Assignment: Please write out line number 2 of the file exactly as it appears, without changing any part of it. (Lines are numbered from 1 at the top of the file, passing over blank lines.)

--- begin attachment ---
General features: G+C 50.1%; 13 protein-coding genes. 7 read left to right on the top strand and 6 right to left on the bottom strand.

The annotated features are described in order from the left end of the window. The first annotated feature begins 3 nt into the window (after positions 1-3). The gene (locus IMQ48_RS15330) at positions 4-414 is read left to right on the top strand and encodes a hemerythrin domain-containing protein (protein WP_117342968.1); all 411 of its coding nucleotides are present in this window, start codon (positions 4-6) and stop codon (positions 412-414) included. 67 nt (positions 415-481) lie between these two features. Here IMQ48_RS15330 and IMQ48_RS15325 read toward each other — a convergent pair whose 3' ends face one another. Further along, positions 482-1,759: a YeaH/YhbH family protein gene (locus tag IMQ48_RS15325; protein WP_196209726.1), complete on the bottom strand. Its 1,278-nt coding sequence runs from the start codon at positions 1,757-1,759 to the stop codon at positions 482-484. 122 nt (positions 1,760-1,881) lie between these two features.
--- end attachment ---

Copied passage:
The annotated features are described in order from the left end of the window. The first annotated feature begins 3 nt into the window (after positions 1-3). The gene (locus IMQ48_RS15330) at positions 4-414 is read left to right on the top strand and encodes a hemerythrin domain-containing protein (protein WP_117342968.1); all 411 of its coding nucleotides are present in this window, start codon (positions 4-6) and stop codon (positions 412-414) included. 67 nt (positions 415-481) lie between these two features. Here IMQ48_RS15330 and IMQ48_RS15325 read toward each other — a convergent pair whose 3' ends face one another. Further along, positions 482-1,759: a YeaH/YhbH family protein gene (locus tag IMQ48_RS15325; protein WP_196209726.1), complete on the bottom strand. Its 1,278-nt coding sequence runs from the start codon at positions 1,757-1,759 to the stop codon at positions 482-484. 122 nt (positions 1,760-1,881) lie between these two features.